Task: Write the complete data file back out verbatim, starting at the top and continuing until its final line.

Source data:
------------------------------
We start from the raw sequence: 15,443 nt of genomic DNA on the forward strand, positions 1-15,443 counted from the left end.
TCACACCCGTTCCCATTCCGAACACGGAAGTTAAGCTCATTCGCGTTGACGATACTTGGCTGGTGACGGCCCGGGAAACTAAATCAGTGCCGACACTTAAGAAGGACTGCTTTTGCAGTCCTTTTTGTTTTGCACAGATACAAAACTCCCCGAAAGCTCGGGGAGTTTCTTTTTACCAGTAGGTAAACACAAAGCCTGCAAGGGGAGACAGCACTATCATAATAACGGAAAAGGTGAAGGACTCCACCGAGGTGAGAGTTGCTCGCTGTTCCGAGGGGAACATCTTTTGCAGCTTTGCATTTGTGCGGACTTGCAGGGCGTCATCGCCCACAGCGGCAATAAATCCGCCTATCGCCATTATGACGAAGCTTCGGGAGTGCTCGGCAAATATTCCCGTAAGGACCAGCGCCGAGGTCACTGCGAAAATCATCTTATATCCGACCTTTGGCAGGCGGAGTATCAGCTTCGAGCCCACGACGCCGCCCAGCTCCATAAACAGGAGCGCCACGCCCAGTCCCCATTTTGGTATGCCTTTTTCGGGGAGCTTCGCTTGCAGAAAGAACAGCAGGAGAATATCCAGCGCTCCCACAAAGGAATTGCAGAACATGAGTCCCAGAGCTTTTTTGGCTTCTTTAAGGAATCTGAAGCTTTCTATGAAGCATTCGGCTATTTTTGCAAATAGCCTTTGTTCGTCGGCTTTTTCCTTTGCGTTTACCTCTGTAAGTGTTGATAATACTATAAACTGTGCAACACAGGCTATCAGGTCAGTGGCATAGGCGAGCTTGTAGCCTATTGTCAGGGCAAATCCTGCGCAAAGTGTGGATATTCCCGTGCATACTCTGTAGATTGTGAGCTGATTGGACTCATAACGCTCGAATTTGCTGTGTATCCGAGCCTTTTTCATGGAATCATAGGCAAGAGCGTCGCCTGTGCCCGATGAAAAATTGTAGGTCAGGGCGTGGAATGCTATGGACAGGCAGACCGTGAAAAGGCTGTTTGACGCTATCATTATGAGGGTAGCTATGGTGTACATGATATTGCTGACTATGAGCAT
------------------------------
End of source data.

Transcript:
We start from the raw sequence: 15,443 nt of genomic DNA on the forward strand, positions 1-15,443 counted from the left end.
TCACACCCGTTCCCATTCCGAACACGGAAGTTAAGCTCATTCGCGTTGACGATACTTGGCTGGTGACGGCCCGGGAAACTAAATCAGTGCCGACACTTAAGAAGGACTGCTTTTGCAGTCCTTTTTGTTTTGCACAGATACAAAACTCCCCGAAAGCTCGGGGAGTTTCTTTTTACCAGTAGGTAAACACAAAGCCTGCAAGGGGAGACAGCACTATCATAATAACGGAAAAGGTGAAGGACTCCACCGAGGTGAGAGTTGCTCGCTGTTCCGAGGGGAACATCTTTTGCAGCTTTGCATTTGTGCGGACTTGCAGGGCGTCATCGCCCACAGCGGCAATAAATCCGCCTATCGCCATTATGACGAAGCTTCGGGAGTGCTCGGCAAATATTCCCGTAAGGACCAGCGCCGAGGTCACTGCGAAAATCATCTTATATCCGACCTTTGGCAGGCGGAGTATCAGCTTCGAGCCCACGACGCCGCCCAGCTCCATAAACAGGAGCGCCACGCCCAGTCCCCATTTTGGTATGCCTTTTTCGGGGAGCTTCGCTTGCAGAAAGAACAGCAGGAGAATATCCAGCGCTCCCACAAAGGAATTGCAGAACATGAGTCCCAGAGCTTTTTTGGCTTCTTTAAGGAATCTGAAGCTTTCTATGAAGCATTCGGCTATTTTTGCAAATAGCCTTTGTTCGTCGGCTTTTTCCTTTGCGTTTACCTCTGTAAGTGTTGATAATACTATAAACTGTGCAACACAGGCTATCAGGTCAGTGGCATAGGCGAGCTTGTAGCCTATTGTCAGGGCAAATCCTGCGCAAAGTGTGGATATTCCCGTGCATACTCTGTAGATTGTGAGCTGATTGGACTCATAACGCTCGAATTTGCTGTGTATCCGAGCCTTTTTCATGGAATCATAGGCAAGAGCGTCGCCTGTGCCCGATGAAAAATTGTAGGTCAGGGCGTGGAATGCTATGGACAGGCAGACCGTGAAAAGGCTGTTTGACGCTATCATTATGAGGGTAGCTATGGTGTACATGATATTGCTGACTATGAGCAT